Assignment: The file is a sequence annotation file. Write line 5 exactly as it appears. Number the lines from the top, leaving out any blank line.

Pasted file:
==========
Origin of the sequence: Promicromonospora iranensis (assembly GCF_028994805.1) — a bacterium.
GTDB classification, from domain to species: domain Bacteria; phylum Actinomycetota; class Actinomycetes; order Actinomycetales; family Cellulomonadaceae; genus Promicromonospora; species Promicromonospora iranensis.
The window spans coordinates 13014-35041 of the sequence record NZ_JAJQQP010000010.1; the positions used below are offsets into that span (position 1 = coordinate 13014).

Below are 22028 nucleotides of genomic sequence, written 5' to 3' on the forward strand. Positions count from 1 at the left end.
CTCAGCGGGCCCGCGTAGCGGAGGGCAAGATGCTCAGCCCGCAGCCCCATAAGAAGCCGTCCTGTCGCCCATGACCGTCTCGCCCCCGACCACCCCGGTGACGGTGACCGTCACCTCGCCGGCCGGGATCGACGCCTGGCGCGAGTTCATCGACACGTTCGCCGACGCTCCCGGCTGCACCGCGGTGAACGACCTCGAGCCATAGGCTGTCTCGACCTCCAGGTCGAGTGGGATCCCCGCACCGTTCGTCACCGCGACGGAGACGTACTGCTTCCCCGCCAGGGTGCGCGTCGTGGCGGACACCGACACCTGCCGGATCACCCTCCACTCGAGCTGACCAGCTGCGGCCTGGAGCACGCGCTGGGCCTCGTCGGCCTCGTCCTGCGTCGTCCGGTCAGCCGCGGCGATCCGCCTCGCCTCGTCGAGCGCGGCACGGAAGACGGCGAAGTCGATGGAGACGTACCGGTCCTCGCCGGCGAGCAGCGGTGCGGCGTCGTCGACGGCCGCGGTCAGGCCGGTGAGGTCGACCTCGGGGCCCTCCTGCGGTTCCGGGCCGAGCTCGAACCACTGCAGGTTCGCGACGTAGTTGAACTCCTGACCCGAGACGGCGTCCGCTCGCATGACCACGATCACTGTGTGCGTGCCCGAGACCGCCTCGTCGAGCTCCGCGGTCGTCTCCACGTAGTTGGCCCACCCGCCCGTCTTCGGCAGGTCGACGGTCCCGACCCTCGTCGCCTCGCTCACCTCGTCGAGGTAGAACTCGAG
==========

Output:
CTCAGCGGGCCCGCGTAGCGGAGGGCAAGATGCTCAGCCCGCAGCCCCATAAGAAGCCGTCCTGTCGCCCATGACCGTCTCGCCCCCGACCACCCCGGTGACGGTGACCGTCACCTCGCCGGCCGGGATCGACGCCTGGCGCGAGTTCATCGACACGTTCGCCGACGCTCCCGGCTGCACCGCGGTGAACGACCTCGAGCCATAGGCTGTCTCGACCTCCAGGTCGAGTGGGATCCCCGCACCGTTCGTCACCGCGACGGAGACGTACTGCTTCCCCGCCAGGGTGCGCGTCGTGGCGGACACCGACACCTGCCGGATCACCCTCCACTCGAGCTGACCAGCTGCGGCCTGGAGCACGCGCTGGGCCTCGTCGGCCTCGTCCTGCGTCGTCCGGTCAGCCGCGGCGATCCGCCTCGCCTCGTCGAGCGCGGCACGGAAGACGGCGAAGTCGATGGAGACGTACCGGTCCTCGCCGGCGAGCAGCGGTGCGGCGTCGTCGACGGCCGCGGTCAGGCCGGTGAGGTCGACCTCGGGGCCCTCCTGCGGTTCCGGGCCGAGCTCGAACCACTGCAGGTTCGCGACGTAGTTGAACTCCTGACCCGAGACGGCGTCCGCTCGCATGACCACGATCACTGTGTGCGTGCCCGAGACCGCCTCGTCGAGCTCCGCGGTCGTCTCCACGTAGTTGGCCCACCCGCCCGTCTTCGGCAGGTCGACGGTCCCGACCCTCGTCGCCTCGCTCACCTCGTCGAGGTAGAACTCGAG